When you're first diagnosed with breast cancer, all you can think about is "Am I going to die?" But as you begin to learn to live with your cancer diagnosis, you start to think about other things, like "What am I going to look like bald?" It may sound frivolous, but ask any breast cancer survivor and she'll tell you that she thought a lot about whether to splurge on that real human hair wig or what she'd look like in a swimsuit.
Feeling good about how you look is an important part of feeling good about yourself in general. And no one deserves to feel good about herself more than a woman who's surviving breast cancer. Fortunately, women with breast cancer today have a mind-boggling array of options, from wigs and scarves to specialty bras and swimsuits, designed with their needs in mind.
When Theresa McLeod started fitting mastectomy bras in the 1970s, there were three bras and two breast forms. Today, in the boutique she manages at the Evelyn Lauder Breast Center of Memorial Sloan-Kettering Cancer Center in New York, McLeod stocks a running inventory of about 3,500 bras in 30 to 40 styles. They range in sizes from 32A and AA up to 52DD. "You can really get anything you want," McLeod tells WebMD. "Within the last three to five years, options have really expanded. You can get microfibers, V-cut bras, lace appliques, and a huge selection of seamless styles."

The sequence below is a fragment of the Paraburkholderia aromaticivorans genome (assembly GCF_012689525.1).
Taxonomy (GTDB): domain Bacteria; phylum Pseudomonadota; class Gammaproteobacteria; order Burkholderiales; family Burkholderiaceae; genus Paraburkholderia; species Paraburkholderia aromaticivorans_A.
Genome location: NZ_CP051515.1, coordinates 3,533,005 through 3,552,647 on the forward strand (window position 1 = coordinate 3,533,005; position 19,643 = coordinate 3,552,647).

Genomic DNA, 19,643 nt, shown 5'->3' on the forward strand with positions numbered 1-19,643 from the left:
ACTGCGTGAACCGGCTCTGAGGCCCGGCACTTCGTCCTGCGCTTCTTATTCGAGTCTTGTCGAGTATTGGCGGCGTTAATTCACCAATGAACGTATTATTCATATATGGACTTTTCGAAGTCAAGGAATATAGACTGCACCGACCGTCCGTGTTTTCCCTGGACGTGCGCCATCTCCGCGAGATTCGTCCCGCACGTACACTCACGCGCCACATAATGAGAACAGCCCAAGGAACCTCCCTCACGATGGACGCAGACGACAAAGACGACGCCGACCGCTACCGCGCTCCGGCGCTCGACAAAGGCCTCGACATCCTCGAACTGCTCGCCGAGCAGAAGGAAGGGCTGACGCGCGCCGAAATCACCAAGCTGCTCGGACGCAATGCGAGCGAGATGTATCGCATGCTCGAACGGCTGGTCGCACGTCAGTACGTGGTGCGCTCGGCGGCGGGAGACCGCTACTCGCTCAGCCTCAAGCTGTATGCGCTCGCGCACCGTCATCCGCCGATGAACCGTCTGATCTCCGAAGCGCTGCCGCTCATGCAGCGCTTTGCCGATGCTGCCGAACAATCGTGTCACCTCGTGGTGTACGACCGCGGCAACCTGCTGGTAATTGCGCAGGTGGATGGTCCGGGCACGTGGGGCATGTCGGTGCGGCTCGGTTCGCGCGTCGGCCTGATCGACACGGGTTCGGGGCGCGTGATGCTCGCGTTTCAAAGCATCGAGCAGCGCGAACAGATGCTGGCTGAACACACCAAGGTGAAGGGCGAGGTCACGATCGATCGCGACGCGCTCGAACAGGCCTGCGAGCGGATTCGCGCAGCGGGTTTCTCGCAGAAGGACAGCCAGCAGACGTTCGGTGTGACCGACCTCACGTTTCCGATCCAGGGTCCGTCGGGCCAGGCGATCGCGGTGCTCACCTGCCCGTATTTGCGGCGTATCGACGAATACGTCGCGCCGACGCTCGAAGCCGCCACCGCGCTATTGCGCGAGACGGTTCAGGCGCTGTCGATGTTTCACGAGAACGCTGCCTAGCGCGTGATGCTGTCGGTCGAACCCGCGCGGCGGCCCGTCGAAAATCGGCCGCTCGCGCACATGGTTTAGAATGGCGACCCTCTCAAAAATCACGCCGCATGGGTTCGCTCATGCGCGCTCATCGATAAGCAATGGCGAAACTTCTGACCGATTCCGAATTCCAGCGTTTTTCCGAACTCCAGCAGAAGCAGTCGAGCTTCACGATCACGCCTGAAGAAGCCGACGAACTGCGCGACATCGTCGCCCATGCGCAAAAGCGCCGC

Kate Rubien, manager of Underneath It All, the boutique at the Clinical Cancer Center at New York University Cancer Institute, agrees. "Not long ago, we were excited to get black," she says. "Now we have all kinds of colors -- one bra comes in mint green, blue, burgundy, and pink. We stock some bras that look just like expensive Wacoal bras."
Mastectomy bras still look a bit different than regular bras. Because they include pockets for breast prostheses, they often cover much more of the breast than do regular bras. But you can also ask to have a pocket sewn into your own bra to accommodate a breast form. The department store Nordstrom will do this to any bra they sell, or you can ask at the hospital where you're being treated.